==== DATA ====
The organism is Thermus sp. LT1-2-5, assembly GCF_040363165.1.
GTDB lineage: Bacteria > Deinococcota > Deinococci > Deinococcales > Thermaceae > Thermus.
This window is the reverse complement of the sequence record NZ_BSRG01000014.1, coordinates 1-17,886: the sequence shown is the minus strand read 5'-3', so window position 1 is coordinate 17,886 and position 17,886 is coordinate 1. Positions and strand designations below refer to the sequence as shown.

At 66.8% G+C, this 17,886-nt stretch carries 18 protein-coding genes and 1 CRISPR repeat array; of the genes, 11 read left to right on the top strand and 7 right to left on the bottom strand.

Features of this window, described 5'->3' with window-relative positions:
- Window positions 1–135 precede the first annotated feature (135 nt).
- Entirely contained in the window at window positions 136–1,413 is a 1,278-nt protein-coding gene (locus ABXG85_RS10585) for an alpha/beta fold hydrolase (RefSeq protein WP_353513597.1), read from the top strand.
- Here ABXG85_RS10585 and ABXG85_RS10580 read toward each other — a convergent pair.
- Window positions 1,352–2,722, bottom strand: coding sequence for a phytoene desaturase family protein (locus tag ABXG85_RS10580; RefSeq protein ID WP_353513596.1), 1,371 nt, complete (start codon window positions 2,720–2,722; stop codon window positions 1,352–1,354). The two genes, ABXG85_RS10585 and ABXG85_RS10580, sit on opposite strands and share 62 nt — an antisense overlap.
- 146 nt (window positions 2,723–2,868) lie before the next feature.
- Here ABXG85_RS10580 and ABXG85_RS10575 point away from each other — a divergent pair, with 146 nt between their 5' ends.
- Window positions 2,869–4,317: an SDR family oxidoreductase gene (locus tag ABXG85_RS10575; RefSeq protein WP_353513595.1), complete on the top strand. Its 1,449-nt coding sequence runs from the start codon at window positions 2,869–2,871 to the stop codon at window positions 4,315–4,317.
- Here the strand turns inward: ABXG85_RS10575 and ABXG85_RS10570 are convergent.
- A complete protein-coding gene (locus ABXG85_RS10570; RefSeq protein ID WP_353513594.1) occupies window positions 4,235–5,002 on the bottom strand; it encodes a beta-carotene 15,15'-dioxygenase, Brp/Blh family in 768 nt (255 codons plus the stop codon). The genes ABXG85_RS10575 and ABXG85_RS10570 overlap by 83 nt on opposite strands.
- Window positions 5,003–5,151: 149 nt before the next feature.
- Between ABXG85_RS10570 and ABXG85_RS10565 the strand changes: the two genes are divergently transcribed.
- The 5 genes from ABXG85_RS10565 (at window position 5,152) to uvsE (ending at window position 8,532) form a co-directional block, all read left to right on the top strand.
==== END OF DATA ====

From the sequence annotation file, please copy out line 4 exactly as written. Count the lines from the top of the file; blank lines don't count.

At 66.8% G+C, this 17,886-nt stretch carries 18 protein-coding genes and 1 CRISPR repeat array; of the genes, 11 read left to right on the top strand and 7 right to left on the bottom strand.